Allowing a condemned killer with health problems to partially sit up during his execution next month would be a "reasonable" accommodation, according to a doctor working for Ohio's prison system. Death row inmate Alva Campbell—described by a Franklin County prosecutor as "the poster child for the death penalty"—became mildly agitated when officials tried lowering him to a normal execution position in an Oct. 19 test, according to a medical review by Dr. James McWeeney, per the AP. McWeeney noted there were no objective findings such as increased pulse rate or breathing to corroborate Campbell's anxiety. But he said he supported "a semi-recumbent position" for Campbell given his apparent agitation and "underlying pulmonary and mental health disorders."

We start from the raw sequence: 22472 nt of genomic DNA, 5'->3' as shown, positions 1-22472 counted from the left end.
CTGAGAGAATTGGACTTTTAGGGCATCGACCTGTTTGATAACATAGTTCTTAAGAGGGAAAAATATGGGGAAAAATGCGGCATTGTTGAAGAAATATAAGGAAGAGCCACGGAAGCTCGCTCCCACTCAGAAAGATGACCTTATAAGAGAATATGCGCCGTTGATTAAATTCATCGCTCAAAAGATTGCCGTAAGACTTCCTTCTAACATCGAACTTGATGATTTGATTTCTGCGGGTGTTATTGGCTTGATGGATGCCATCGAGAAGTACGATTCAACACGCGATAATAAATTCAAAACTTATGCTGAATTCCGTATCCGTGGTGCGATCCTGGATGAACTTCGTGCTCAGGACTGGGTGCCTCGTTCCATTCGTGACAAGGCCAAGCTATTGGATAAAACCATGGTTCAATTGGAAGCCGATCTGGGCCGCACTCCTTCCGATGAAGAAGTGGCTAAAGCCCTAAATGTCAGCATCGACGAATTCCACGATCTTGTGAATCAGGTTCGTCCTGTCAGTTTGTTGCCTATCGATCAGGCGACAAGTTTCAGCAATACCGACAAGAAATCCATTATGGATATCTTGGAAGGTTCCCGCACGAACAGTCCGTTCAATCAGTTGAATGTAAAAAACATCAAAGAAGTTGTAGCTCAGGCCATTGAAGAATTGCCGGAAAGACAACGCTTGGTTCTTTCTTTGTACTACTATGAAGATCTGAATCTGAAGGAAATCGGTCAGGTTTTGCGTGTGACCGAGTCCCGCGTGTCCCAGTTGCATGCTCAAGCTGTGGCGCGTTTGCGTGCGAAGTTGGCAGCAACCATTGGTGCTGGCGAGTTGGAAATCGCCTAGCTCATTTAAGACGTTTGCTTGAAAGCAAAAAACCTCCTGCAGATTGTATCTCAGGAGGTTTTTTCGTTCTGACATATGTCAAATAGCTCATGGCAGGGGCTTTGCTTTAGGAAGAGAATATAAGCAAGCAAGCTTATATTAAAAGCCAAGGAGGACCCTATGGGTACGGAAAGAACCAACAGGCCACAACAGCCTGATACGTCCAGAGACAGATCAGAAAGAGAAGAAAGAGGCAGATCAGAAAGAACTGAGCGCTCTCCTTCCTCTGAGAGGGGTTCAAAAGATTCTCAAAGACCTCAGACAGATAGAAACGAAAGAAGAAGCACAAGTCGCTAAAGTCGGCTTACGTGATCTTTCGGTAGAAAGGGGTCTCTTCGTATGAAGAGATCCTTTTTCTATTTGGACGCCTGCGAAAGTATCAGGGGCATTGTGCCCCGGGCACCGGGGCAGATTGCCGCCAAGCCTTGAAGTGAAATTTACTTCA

Campbell's attorneys also say he uses a walker, relies on an external colostomy bag, requires four breathing treatments a day and may have lung cancer. The Department of Rehabilitation and Correction said it "has taken Campbell's medical conditions under consideration for planning of possible accommodations for his execution." Campbell, 69, is scheduled to die Nov. 15 for fatally shooting 18-year-old Charles Dials during a 1997 carjacking. Paroled in 1992 after serving 20 years for killing a man in a Cleveland bar, Campbell overpowered a Franklin County sheriff's deputy on the way to a 1997 court hearing for armed robbery charges and took the deputy's gun. He then carjacked Dials before shooting him twice in the head, according to court records.
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